The data collected is turned into a short-term medical record, and provides about half the information a physician wants, Parks said. Doctors can see their patients’ diagnoses, which medications they’re taking, whether they’re getting their medications refilled, and who is providing the patient with treatment. The data is accessible by any Medicaid prescriber through a Web portal the state has had in place since 2004. The system, which also allows electronic prescribing, is now also available on the state’s health information exchange.
“The other thing I might find out is that you’ve been to three ERs recently getting pain medication and you haven’t told me and now you’re asking me for pain medication,” Parks said.
The system enables the sharing of data with local primary care practices and community mental health centers that are responsible for what the industry calls “high utilizers,” patients with multiple chronic illnesses. “The original goal was to identify outbreaks,” Parks said. “Our goal is to use the same data to improve individual treatment. In most cases, your physician doesn’t find out you’ve been to the emergency room until the next time you visit them in their office.”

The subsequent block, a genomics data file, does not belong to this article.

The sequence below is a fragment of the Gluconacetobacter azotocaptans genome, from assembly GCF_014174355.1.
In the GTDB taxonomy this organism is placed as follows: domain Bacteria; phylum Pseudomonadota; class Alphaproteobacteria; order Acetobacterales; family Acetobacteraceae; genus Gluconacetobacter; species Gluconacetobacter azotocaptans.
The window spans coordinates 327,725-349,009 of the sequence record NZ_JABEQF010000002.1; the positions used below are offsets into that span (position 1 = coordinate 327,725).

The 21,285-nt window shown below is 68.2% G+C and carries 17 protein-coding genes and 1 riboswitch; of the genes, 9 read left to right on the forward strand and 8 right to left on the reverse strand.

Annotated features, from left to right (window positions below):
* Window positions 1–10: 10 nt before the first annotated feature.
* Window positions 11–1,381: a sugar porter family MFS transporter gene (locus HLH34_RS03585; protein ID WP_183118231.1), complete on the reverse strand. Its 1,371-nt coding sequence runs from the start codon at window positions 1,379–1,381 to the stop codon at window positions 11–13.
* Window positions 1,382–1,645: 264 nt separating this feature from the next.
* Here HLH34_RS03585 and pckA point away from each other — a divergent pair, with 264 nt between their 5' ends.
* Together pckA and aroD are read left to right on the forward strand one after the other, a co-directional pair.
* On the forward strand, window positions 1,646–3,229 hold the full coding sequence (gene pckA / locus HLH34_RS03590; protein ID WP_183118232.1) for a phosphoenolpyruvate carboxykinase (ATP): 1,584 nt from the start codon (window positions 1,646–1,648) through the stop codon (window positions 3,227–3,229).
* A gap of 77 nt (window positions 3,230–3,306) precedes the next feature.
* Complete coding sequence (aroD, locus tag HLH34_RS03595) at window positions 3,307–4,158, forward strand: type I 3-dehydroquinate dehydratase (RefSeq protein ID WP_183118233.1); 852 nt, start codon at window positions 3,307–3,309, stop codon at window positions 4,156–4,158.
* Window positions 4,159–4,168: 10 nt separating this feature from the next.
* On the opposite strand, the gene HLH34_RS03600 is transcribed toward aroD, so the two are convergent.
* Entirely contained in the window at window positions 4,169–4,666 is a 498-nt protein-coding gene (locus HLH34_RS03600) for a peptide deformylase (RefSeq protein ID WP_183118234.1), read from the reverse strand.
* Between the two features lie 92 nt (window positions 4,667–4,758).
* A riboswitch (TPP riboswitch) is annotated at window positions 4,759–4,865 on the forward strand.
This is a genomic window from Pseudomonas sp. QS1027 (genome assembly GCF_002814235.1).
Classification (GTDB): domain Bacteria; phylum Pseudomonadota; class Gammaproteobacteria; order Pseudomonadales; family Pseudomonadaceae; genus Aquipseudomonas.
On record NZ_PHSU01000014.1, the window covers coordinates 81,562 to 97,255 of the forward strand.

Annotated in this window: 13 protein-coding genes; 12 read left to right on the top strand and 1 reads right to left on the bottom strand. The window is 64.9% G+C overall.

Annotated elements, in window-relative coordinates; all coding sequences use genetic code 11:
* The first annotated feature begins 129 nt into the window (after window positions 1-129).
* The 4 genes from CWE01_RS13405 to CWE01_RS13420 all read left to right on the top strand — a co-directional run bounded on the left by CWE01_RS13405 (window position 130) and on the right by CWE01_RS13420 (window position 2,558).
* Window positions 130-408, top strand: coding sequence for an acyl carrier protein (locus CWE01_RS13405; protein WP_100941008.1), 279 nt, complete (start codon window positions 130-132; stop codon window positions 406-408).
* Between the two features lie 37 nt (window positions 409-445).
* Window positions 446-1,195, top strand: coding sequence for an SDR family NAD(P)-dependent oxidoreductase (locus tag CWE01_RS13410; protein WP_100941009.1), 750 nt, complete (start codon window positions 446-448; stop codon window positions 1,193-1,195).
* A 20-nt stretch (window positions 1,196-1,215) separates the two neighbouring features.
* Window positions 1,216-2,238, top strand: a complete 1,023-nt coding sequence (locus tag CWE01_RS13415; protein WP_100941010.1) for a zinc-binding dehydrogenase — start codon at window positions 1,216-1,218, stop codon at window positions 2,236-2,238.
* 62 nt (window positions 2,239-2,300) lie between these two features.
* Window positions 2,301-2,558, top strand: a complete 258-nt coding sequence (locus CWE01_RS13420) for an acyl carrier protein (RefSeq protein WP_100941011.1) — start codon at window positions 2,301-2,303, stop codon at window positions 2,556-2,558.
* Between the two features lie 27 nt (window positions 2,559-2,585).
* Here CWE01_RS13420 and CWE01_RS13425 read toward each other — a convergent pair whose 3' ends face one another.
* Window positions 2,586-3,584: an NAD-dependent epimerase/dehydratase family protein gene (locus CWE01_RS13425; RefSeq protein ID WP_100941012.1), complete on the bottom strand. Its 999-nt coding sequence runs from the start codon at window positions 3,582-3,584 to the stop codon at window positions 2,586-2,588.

In addition to the cost savings, Parks says data sharing is making the state healthier. “In terms of the quality of clinical care, we are seeing better blood sugar control from people with diabetes, lower blood pressures for people with hypertension, and lower levels of cholesterol for people with heart disease, and we’re seeing it at levels that really cause long-term reductions in death by heart disease or blindness due to diabetes,” he said.